"With the spiraling drug mayhem in Mexico, some Latin American leaders looked at legalizing marijuana as a way to deny the murderous cartels a portion of their profits. When it was banned, marijuana was the greatest source of income for Mexican traffickers. Now that it's cultivated domestically and sold legally, surely that has crippled the cartels?
"These are crooks. You're not gonna take 'em out of the criminal activity business," says Robert Almonte, who worked narcotics for 25 years with the El Paso Police Department, just across the river from the ruthless Juarez Cartel. "Because drugs are legalized, they're not gonna say, 'Let's go back to school and get an honest job.' "
The New York Times has posted an article about "4/20" and the reemergence of the marijuana culture. They too speak of the changing attitudes about cannabis. Allen St. Pierre, one of the Pot Warriors at NORML, wrote a great article at NPR on the 17th. He makes a great point that I try to reiterate: Pot has its demons too.
"Cannabis is not harmless; no drug is, including aspirin. However, with no measured "lethal dose" and no fatalities on record, cannabis, as compared to alcohol, pharmacologically speaking, is a remarkably safe and nontoxic drug."There are those who make the case that we don't need another vise, especially at this time of economic downturn and widespread pain and anxiety. Legalize pot and you'll have the whole country stoned. But people are people, we are who we are and if we spark a spliff for a bit of herbal peace then so be it. The thought that the whole country will turn to potheads over night reminds me of the fears that were made when they began to reconsider the first Prohibition.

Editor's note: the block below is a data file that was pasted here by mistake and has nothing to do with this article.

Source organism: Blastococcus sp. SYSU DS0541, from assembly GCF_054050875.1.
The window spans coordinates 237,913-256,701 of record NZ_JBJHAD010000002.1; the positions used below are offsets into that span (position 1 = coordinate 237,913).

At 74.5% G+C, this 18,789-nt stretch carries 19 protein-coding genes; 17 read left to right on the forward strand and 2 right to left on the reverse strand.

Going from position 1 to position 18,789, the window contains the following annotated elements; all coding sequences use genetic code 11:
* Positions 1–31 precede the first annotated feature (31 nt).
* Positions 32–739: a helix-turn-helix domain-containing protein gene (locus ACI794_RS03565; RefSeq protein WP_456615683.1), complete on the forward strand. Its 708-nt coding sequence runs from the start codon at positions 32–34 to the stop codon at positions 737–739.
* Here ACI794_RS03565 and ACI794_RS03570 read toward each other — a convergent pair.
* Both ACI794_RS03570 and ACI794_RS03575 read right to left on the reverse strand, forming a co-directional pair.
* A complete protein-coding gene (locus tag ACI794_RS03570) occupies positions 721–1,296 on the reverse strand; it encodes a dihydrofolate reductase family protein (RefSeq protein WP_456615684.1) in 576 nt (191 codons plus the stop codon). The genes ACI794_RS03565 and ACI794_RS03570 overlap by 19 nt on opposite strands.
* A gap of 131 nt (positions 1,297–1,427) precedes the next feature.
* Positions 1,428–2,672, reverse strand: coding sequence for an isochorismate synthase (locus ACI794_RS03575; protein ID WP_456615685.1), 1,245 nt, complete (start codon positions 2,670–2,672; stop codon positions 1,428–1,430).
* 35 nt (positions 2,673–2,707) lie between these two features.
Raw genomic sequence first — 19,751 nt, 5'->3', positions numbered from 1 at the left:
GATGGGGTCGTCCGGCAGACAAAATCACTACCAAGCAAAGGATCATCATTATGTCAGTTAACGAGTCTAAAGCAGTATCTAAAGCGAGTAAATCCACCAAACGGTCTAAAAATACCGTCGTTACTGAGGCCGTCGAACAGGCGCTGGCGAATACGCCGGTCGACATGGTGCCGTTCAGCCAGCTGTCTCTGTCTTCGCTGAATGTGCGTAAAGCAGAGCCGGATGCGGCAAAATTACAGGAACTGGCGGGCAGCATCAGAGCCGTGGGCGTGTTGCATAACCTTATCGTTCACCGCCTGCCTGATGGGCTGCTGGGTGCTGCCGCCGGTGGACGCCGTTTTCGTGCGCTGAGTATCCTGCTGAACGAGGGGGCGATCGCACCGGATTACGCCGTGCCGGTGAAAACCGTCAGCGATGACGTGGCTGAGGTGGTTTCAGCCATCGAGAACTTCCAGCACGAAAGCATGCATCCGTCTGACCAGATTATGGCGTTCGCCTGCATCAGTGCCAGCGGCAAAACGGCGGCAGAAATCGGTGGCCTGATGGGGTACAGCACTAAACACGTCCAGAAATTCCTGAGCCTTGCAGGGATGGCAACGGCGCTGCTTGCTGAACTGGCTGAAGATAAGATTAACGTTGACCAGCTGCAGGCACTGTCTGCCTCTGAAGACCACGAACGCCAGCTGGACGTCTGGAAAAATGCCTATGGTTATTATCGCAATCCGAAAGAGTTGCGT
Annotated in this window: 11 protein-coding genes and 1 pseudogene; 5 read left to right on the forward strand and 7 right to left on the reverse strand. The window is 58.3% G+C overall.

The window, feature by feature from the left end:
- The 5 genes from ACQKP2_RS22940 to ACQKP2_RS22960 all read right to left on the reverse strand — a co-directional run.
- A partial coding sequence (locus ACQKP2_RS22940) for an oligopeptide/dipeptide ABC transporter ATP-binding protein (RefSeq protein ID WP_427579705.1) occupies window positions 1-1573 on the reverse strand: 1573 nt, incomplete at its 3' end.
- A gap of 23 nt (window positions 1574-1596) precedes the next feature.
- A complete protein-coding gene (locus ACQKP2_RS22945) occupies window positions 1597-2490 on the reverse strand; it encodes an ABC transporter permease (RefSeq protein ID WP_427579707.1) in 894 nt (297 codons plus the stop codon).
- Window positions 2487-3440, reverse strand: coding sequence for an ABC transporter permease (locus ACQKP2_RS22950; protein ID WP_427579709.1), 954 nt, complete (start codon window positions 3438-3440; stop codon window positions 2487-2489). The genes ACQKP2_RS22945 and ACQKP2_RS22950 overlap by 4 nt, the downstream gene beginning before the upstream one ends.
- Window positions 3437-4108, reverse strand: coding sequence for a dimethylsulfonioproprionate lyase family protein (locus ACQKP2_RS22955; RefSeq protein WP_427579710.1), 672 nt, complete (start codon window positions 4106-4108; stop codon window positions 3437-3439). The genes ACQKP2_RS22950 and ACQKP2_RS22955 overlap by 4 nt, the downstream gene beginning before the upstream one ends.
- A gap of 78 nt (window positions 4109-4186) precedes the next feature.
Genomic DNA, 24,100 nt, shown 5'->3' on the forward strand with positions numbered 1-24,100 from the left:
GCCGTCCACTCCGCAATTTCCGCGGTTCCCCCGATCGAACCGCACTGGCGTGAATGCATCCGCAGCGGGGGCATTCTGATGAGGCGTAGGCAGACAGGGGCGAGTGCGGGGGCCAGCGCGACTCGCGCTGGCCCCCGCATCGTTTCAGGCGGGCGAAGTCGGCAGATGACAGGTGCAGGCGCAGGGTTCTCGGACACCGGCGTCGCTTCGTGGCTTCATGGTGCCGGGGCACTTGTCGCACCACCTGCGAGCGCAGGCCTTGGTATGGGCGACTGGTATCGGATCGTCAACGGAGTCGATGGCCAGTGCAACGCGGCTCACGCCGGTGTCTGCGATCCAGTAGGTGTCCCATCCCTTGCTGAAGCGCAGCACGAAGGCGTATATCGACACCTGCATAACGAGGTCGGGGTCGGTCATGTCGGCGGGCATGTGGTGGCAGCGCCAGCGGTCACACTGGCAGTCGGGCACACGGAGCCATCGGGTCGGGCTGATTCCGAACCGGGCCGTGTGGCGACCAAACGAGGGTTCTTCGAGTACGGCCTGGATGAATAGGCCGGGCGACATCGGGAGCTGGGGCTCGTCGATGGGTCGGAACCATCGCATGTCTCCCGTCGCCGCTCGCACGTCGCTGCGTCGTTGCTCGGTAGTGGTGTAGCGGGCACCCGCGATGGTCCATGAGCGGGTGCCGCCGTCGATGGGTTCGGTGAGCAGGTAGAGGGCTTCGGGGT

Al Smith, the famously Catholic governor of New York in the early 1920's ran for president in 1928 as a 'wet' candidate. He favored the repeal of the 18th Amendment which outlawed the sale of alcohol. Herbert Hoover, the man many folks hold responsible for the Great Depression, was content to keep things the way they were. As the election grew closer, Smith, the Democratic candidate was gaining support in a large part through his opposition to prohibition. However, he was a Catholic so this was exploited by the Republican Hoover - go figure. Hoover won the election and prohibition lasted through his term and into the next. Even so, during the campaign, Hoover had to acknowledge the tide changing away from prohibition by promising to appoint a commission to study the its ramifications.